Cocktail photography is a lot of fun, but it can also be challenging and requires practice to create images that will make people stop and stare. This post shares some professional cocktail styling tips to help you improve your drink photography.
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Cocktail Photography Styling Tips
Shooting drinks different than shooting food. While the same food photography principles apply to drink photography, working with a variety of glassware can be tricky. There are a few things to take into consideration when it comes to creating beautiful cocktail photography, including:
- COCKTAIL STYLING TOOLS
- CAPTURING ACTION
Are you ready to dive into some
drinks tips? Let’s do it! 😉
Cocktail Photography Styling Tools
Glass Cleaning Cloths
Glass cleaning cloths are a MUST on set when you’re photographing drinks. You’d be surprised how easily glassware will pick up dust and finger prints. It can be pretty time consuming to correct those unwanted marks in editing, so get some cleaning cloths and keep your glassware as clean as you can on set.
Along with glass cleaning cloths, using cotton gloves to handle the glassware is incredibly helpful to keep dust and smudges away. I have a variety of these in my home studio and they have saved me a lot of extra editing time.
Museum putty is one of the cheapest, but most effective food styling tools. When you start photographing drinks, you may notice that sometimes the glass doesn’t always look straight. It can look like it’s leaning slightly too far in one direction. Adding a bit of museum putty to “straighten” the drink to the camera can be incredibly helpful.
Ice Cube Trays
A lot of cocktail photography requires ice. Making your own is a fun styling idea to help you get a little more creative with the styling of your drinks. Of course, you can use the crushed ice in your fridge. But, with the variety of ice cube trays available, you can create a bunch of different shapes and sizes to play with. Plus, ice cube trays are much cheaper than buying customized fake ice. I had no idea how much custom fake ice could cost, but wow. It’s not cheap.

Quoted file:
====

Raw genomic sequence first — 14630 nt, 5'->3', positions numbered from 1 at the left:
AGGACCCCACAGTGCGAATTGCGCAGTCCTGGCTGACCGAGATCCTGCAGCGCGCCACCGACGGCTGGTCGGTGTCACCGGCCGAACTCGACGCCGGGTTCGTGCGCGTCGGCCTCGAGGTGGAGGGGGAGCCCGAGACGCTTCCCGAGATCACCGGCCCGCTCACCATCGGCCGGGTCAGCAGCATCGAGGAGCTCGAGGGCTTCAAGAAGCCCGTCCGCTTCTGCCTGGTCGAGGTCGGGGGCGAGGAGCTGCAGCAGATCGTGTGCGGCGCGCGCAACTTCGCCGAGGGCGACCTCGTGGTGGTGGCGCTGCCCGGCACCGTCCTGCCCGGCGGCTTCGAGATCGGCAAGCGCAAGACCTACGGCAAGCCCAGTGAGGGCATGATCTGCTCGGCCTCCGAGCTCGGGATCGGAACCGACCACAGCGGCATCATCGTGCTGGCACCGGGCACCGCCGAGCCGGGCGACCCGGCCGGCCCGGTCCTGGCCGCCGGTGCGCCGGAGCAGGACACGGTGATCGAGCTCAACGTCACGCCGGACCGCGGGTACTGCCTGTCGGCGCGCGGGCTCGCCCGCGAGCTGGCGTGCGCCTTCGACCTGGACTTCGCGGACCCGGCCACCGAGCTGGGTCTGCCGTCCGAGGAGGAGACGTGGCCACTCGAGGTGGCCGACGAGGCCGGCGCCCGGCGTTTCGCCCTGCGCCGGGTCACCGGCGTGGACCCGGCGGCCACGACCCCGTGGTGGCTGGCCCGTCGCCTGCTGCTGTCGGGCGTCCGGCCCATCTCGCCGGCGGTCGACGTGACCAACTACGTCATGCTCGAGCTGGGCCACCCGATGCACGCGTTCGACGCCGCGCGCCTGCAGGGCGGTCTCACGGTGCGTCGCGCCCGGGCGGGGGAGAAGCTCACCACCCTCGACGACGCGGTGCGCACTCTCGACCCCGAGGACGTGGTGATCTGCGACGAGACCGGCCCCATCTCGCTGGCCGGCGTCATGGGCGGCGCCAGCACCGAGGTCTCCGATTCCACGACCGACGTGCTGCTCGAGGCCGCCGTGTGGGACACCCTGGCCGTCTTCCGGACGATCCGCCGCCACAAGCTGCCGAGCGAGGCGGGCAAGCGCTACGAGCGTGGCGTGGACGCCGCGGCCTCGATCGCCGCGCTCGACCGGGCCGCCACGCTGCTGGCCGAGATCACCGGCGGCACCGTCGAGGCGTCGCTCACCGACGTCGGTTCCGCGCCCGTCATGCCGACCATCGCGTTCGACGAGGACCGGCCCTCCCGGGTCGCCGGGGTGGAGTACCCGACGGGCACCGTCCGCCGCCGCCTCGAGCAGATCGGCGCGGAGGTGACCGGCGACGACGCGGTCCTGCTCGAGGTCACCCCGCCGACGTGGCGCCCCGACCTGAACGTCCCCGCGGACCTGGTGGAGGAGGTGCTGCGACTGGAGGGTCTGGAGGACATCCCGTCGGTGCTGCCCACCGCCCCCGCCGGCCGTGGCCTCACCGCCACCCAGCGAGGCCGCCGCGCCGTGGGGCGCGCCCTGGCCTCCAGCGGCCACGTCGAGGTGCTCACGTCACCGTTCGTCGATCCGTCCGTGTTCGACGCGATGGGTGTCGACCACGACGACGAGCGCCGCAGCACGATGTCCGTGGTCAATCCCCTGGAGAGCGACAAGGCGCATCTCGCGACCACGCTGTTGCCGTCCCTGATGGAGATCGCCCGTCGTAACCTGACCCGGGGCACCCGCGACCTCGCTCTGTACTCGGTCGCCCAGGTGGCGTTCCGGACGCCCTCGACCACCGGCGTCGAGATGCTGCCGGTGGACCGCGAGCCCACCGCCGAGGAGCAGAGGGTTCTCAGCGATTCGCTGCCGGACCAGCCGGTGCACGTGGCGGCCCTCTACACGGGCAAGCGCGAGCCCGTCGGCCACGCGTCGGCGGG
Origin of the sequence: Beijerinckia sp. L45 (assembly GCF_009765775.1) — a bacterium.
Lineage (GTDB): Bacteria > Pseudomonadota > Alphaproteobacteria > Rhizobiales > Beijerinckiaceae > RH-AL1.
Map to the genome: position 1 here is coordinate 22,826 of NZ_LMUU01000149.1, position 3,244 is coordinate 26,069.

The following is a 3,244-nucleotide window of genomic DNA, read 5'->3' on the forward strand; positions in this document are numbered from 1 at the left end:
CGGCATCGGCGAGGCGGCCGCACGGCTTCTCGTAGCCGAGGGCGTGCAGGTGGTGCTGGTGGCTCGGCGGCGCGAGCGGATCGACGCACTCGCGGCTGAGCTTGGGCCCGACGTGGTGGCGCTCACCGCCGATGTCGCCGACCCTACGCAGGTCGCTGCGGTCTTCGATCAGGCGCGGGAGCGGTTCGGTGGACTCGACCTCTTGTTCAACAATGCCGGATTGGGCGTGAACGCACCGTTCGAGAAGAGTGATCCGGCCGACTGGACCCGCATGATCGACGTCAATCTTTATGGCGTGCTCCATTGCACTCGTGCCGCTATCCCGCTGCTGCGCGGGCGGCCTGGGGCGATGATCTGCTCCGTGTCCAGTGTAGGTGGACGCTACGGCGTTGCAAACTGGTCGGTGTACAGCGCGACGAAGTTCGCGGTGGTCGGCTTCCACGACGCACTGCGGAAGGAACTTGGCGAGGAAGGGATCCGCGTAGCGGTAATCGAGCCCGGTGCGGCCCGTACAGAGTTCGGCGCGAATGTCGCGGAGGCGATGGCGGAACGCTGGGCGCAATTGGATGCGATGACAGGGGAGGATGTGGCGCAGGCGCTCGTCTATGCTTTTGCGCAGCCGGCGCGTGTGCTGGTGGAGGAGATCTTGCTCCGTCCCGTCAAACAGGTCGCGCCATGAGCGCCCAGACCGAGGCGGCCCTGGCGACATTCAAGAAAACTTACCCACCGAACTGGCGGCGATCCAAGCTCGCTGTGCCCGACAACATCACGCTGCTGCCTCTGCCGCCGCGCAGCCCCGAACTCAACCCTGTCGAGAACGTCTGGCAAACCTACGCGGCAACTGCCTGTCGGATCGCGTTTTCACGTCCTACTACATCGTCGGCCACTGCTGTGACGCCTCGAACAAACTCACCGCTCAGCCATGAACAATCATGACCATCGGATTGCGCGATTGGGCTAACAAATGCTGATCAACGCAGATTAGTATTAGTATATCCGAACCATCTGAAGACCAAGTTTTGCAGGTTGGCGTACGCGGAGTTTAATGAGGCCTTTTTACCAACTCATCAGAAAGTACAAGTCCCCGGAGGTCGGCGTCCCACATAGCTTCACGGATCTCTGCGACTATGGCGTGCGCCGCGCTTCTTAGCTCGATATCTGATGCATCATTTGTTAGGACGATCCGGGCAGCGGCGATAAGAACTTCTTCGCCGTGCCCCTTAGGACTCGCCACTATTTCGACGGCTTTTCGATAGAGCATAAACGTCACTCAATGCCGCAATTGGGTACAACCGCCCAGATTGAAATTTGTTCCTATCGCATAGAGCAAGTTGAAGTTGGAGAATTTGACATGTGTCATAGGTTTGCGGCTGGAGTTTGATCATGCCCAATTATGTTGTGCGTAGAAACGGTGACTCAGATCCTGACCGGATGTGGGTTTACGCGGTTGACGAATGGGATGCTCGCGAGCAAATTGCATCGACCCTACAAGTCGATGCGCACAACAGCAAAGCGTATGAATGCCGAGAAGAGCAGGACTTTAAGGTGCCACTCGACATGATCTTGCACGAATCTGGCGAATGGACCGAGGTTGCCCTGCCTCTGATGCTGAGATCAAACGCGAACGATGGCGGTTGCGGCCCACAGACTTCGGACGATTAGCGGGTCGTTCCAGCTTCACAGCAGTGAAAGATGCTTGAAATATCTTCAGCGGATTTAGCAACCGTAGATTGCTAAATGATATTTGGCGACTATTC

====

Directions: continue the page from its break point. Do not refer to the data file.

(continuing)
One of the biggest challenges with shooting glassware are those unwanted reflections and hot spots that can appear from your light source. I highly recommend experimenting with double diffusion, which means that you use two diffusors to modify the light instead of one.
I like to fire my strobe through a large softbox or a strip box while placing a larger diffusor in front of it. This really helps me tone down the reflections so they look soft and natural instead of too bright and overpowering.
It also helps to position your light a little more towards the back of your drink as opposed to the side, so the reflection falls towards the very edge of the glass.
READ MORE ABOUT: FOOD STYLING TOOLS EVERY PHOTOGRAPHER SHOULD HAVE
Similar to food photography, there are three very popular angles to consider when shooting drinks:
- STRAIGHT ON
- 3/4 ANGLE
It’s important to experiment with different ways of viewing your drink images so you can create a variety of images. It can be challenging at first, because different perspectives require you to think differently about the composition and the lighting. But, showing off a variety will enhance your skills behind the camera and make your portfolio stand out to potential clients.